reporting that about an hour into a rapidly-deteriorating concert at the Congress Theater Saturday night, Chuck Berry slumped over an accompanist's keyboard before being helped offstage.
The 84-year-old rock and roll legend and a backing band of three Chicago musicians attempted to resume the show for a packed house about 15 minutes later, but Berry almost immediately was taken off again to be checked by paramedics who had been called to the scene.
After being examined, Berry returned one last time to thank the fans who had waited in hopes for the show to continue, but he left the stage -- using a bit of his signature "duck walk" -- without playing again. Shortly afterward, he walked out of the theatre's stage door on his own into an awaiting limousine. Berry signed a release saying he was OK, and he was not taken to a hospital, according to Fire Department spokesman Joe Roccasalva.
"All I know is he felt faint, he felt weak, and I was told to call 911," said Michael Petryshyn, the concert's promoter, backstage after Berry's departure.
Berry had been active in recent days: He had performed two shows in New York City the night before. Although Berry performs regularly in his hometown of St. Louis, he infrequently gives concerts elsewhere.A message left with Berry's management Sunday was not returned.
The show had started promisingly. Taking the stage in a red sequined shirt, black slacks and a white sailor hat, Berry began with "Roll Over Beethoven," one of his many 1950s hits, which formed the foundation for guitar-based rock and roll.
Although Berry played this and following songs - "Sweet Little Sixteen" and "School Days" -- at slower tempos than the original recordings, he filled them with his classic guitar riffs and sang them with weathered authority. Drummer Steve Gillis and bassist Bill Stephens kept the songs swinging steadily, and Vijay Tellis-Nayak added jubilant boogie piano.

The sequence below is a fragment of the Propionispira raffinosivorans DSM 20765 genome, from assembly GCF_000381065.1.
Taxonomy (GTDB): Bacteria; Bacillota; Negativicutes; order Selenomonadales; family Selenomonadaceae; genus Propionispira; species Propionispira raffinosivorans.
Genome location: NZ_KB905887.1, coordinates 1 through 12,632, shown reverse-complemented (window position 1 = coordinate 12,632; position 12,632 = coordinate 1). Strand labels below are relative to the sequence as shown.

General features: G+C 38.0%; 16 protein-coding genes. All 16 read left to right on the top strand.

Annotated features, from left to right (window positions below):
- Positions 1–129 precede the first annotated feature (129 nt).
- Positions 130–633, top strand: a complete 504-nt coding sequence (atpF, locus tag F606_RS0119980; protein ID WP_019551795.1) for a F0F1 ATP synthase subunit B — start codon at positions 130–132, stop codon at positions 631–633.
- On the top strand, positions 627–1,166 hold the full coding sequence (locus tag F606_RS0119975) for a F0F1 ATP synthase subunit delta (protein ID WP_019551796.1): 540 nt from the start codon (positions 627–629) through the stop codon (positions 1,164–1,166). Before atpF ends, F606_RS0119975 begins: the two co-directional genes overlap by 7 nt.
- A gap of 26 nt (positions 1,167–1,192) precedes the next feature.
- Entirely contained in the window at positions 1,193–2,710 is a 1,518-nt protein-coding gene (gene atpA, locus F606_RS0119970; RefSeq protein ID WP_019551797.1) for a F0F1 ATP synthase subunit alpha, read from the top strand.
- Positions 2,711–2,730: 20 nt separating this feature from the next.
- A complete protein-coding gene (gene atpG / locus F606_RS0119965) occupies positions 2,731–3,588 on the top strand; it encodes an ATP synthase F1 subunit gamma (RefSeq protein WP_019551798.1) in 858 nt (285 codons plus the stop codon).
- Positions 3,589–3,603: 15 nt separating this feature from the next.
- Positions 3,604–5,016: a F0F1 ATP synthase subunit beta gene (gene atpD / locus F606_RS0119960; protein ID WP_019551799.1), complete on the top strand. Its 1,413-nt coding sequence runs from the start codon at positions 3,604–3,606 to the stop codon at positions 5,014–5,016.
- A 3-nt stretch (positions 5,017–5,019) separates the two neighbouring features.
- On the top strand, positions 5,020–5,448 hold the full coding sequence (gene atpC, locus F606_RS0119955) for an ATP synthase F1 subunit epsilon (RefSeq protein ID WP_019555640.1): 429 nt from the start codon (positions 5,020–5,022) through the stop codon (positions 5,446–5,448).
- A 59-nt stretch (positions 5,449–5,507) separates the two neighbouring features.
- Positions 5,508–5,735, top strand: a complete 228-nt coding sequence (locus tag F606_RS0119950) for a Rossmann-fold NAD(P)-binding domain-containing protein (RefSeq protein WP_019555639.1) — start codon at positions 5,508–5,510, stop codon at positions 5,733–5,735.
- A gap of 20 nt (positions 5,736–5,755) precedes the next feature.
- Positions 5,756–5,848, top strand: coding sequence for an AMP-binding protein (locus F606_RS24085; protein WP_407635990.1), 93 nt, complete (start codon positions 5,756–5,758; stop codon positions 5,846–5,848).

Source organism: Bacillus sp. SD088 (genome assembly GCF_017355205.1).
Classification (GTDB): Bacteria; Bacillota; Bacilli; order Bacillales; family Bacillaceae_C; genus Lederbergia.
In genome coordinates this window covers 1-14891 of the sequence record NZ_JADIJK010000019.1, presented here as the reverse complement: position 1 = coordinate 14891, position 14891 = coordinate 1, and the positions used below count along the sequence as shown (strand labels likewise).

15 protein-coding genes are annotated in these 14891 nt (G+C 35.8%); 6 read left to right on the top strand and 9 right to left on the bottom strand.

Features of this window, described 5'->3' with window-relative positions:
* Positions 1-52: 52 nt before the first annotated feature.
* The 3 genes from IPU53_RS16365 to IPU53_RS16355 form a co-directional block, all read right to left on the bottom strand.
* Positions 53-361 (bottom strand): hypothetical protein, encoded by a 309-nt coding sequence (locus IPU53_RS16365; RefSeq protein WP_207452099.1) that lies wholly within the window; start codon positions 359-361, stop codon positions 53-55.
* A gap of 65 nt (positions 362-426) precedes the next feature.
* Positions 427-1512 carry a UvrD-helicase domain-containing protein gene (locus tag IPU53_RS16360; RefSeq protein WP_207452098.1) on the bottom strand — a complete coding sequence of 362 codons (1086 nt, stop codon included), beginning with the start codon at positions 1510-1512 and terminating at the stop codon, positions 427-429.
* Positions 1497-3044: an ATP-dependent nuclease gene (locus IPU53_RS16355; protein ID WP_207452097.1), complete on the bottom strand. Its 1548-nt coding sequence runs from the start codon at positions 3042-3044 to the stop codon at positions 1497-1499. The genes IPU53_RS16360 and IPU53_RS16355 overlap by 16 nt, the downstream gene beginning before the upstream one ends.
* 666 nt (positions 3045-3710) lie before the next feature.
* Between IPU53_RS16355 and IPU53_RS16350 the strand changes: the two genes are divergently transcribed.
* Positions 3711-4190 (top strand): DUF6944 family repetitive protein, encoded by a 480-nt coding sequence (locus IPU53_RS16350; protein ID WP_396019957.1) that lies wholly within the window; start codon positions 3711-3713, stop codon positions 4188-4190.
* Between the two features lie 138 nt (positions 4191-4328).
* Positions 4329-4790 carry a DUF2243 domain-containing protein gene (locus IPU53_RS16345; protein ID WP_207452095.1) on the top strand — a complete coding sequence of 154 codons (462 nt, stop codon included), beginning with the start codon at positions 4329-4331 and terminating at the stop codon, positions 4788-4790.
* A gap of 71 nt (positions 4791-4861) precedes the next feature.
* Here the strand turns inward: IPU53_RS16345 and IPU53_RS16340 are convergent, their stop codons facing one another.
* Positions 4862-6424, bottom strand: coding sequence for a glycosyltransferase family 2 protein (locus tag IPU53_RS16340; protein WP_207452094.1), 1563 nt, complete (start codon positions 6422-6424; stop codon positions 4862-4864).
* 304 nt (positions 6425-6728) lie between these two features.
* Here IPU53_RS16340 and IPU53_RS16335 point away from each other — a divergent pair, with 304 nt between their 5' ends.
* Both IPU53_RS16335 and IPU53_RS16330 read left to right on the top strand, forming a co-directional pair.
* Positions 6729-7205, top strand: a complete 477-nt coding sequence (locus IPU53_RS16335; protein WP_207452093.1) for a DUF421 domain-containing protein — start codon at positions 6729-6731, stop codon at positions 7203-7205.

Things then quickly began going off the rails. Berry played snippets of blues songs and an unsteady version of " Memphis Tennessee," before taking an extended pause to try to retune his guitar, complaining that it was out of key with the piano. He made several unsuccessful attempts at "Let It Rock," in part seated at the piano, and performed disjointed bits of "Carol" and "Johnny B. Goode."
Berry revived to lead the crowd in a sing-along of "My Ding-a-Ling" and acknowledged things weren't going well, telling the crowd he'd try to do better at entertaining them. It was not to be. After a version of "Reelin' and Rockin'" they found the band gamely following his inconsistent tempo, Berry made his way to the piano, where the show came to an end completely at odds with the joy in his music.
"Obviously, something was off," said Petryshyn, the promoter. "Fifteen minutes into the set it went from fine to something wasn't right. He was starting songs mid-song, playing 15 seconds of a song."
"I'm sorry to see his health be in that shape," Tellis-Nayak said. "He obviously loves performing. The music is still there. It's hard to see his health deteriorating. He may be working harder than he should."